What’s the difference between premises and space?

Picture this. You’re trying to help your friend find a place for his pottery business. You quickly have to learn another language: the one that property people speak to each other.

It turns out that the difference between space and premises is just the tone of voice. It’s not the done thing to ask about a space or a workshop. Not if you’re dealing with a collection of chartered surveyors and estate agents. Nope, it turns out that what you’re looking for is what’s inelegantly called a “light industrial unit”.

This is planning speak. (Neither can you tell them you’re looking for a shop. That’s a retail unit.) It also spreads to Google.

It turns out that if you search online for “workshop” you get links to arts centres and creative hubs where you’re allowed to draw things on your computer, but not actually make anything with your bare hands. Search for “light industrial unit” on the other hand, and it gets you straight to a selection of slightly worn out warehouses and factories in streets that have no pavements, on industrial estates where the only thing you can get for lunch is a burger. From a van.

So my friend sent an email about a light industrial unit to the agent. Nothing. So he sent an enquiry from their website, and one from the property search website. Nothing. Then he called them, and the receptionist said she’d have the agent call him back. Still nothing.

‘Perhaps’, his partner said, ‘You don’t sound stuffy enough. You’re too friendly, so they think you’re not professional. You don’t use that small business B2B talk that’s full of self-importance. What did you write to that last one?’

‘I wrote this,’ he said, ‘ “I’ve love to visit that little unit in Tanquerey House. I’m a potter, and my business is growing far too big for my shed. This one sounds right up my street. Would you give me a call and let me know a good time to meet up and have a look round?” ’

So we all had a look at their website.

“…Acquisition entails the identification of property on behalf of clients and providing advice on the terms of the proposed acquisition in relation to individual client’s business strategies, objectives and budgets. We are a market leader in terms of experience in advising occupiers in all aspects of relocation having successfully concluded several significant projects for clients over the years…”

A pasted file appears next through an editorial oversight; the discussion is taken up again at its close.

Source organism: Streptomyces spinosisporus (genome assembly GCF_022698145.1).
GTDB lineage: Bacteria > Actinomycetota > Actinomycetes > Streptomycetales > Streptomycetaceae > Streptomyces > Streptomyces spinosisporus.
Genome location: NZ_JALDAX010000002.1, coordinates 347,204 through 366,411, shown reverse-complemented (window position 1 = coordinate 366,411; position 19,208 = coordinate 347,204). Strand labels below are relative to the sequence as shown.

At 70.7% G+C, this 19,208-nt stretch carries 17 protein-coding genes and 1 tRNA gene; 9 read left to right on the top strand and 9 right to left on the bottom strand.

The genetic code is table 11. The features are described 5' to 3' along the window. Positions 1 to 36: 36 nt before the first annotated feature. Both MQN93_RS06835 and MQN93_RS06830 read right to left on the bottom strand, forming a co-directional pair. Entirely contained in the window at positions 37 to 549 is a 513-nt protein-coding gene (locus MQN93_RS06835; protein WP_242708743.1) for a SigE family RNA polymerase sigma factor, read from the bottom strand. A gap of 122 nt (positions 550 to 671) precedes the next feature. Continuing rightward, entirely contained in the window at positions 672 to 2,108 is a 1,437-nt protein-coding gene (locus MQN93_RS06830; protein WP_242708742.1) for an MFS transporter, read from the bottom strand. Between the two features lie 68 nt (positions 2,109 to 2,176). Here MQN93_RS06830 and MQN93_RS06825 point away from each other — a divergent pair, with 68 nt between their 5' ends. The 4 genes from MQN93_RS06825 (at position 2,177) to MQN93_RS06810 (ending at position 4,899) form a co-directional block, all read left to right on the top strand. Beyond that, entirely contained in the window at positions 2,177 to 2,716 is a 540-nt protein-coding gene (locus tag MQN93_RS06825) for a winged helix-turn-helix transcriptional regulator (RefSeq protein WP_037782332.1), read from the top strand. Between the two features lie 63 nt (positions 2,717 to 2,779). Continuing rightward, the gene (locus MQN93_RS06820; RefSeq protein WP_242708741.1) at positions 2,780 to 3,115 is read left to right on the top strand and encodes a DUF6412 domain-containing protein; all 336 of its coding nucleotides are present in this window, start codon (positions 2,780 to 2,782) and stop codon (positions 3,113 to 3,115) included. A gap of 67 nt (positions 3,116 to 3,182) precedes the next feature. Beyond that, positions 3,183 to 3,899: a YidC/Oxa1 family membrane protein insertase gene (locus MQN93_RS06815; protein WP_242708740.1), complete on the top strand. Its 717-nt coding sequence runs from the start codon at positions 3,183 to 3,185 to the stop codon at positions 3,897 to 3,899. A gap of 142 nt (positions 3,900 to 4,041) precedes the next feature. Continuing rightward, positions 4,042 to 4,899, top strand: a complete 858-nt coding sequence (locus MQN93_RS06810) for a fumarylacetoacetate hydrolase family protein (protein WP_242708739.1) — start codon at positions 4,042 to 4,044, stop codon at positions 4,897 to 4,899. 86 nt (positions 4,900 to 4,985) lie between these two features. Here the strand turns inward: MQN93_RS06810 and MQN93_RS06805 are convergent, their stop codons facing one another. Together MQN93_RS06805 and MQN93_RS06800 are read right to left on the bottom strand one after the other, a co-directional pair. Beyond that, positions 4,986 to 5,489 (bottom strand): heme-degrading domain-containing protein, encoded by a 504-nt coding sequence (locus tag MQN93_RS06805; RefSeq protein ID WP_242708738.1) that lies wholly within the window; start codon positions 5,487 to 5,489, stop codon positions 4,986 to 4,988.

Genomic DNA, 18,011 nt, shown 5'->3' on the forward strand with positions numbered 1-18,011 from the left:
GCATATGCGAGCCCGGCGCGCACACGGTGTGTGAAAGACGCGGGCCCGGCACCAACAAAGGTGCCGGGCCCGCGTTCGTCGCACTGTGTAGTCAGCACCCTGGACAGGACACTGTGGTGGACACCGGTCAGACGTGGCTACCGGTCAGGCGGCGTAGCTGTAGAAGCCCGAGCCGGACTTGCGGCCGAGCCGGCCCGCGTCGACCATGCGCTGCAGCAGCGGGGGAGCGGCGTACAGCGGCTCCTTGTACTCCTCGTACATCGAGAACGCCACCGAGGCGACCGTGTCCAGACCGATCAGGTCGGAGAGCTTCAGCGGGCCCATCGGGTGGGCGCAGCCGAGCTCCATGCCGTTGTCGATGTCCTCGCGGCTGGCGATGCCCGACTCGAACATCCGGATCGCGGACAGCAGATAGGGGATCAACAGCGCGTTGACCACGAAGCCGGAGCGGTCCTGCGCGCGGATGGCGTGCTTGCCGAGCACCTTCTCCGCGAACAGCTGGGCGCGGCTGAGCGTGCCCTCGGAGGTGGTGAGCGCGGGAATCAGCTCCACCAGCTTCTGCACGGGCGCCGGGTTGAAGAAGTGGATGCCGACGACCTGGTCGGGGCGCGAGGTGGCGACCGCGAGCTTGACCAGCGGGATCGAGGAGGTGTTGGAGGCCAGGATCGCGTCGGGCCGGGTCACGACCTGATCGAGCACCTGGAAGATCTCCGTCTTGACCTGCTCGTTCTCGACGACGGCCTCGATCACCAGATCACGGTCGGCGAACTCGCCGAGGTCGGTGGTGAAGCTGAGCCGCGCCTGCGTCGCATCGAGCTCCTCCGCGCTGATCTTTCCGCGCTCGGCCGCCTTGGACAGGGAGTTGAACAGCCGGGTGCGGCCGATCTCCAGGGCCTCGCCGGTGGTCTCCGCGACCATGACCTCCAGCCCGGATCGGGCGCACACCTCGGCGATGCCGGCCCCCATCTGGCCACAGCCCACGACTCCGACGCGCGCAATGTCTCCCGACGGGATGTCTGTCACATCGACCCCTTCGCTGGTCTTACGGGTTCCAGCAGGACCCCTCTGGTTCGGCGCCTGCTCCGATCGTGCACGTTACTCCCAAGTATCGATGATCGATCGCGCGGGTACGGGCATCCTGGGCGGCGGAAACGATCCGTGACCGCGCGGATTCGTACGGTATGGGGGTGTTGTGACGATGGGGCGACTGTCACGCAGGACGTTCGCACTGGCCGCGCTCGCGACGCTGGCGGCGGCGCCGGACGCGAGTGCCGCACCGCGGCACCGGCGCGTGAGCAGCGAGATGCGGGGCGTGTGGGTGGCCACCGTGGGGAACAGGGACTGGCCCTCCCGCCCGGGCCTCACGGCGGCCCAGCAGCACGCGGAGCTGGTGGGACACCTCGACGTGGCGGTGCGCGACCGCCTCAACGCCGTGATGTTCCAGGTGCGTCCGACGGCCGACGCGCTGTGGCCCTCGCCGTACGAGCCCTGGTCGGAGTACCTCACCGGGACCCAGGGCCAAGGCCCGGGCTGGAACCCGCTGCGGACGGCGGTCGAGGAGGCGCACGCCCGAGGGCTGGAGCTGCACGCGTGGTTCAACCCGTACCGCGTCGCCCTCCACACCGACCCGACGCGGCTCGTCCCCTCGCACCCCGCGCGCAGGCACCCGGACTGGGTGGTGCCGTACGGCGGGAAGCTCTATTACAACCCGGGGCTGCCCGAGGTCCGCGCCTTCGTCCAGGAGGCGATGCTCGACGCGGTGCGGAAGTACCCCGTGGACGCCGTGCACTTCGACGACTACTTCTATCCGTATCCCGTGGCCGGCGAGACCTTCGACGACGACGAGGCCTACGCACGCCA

Oh dear. Lots of nouns and showing off.

He decided that he’d rather not do business with people who sounded like that.

But is it us, or is it them? Their tone of voice is probably normal for 90% of people in the world of commercial property. But does that give them an excuse for disregarding four different approaches from someone who doesn’t speak their particular style of language? It’s lost them at least one client. How many more have they ignored?

We had a look at one of our favourite companies, Urban Splash. They take on huge old warehouses and factories, like Fort Dunlop in Birmingham, and convert them to offices, flats, hotels and workshops. They write like this:

Fort Dunlop is an architectural icon. A Birmingham landmark. A grade A office building providing 350,000 sq ft of inspirational commercial space ranging from 1,000 sq ft to 53,000 sq ft on seven floors. Fort Dunlop is the best office address for any size of business from small to regional or national headquarters.

We have kept all the best old bits of the building and poured new ideas into the shell. We’ve cut holes through the building providing a stunning atrium, planted a new green roof and bolted a new hotel onto the end.

That makes you want to move there, doesn’t it?

They don’t write about premises, they write about space. The two words have a completely different feel to them. One is boring and the other’s an opportunity.

It’s the same old story. You shut your customers out if you insist on using a tone of voice that excludes and mystifies the outside world – the world of new customers.

But this story does have a happy ending. It turns out that there’s a property company looking some business spaces for a housing association. They speak creative workshop space language as well as professional premises language. That’s all it took to win a new client.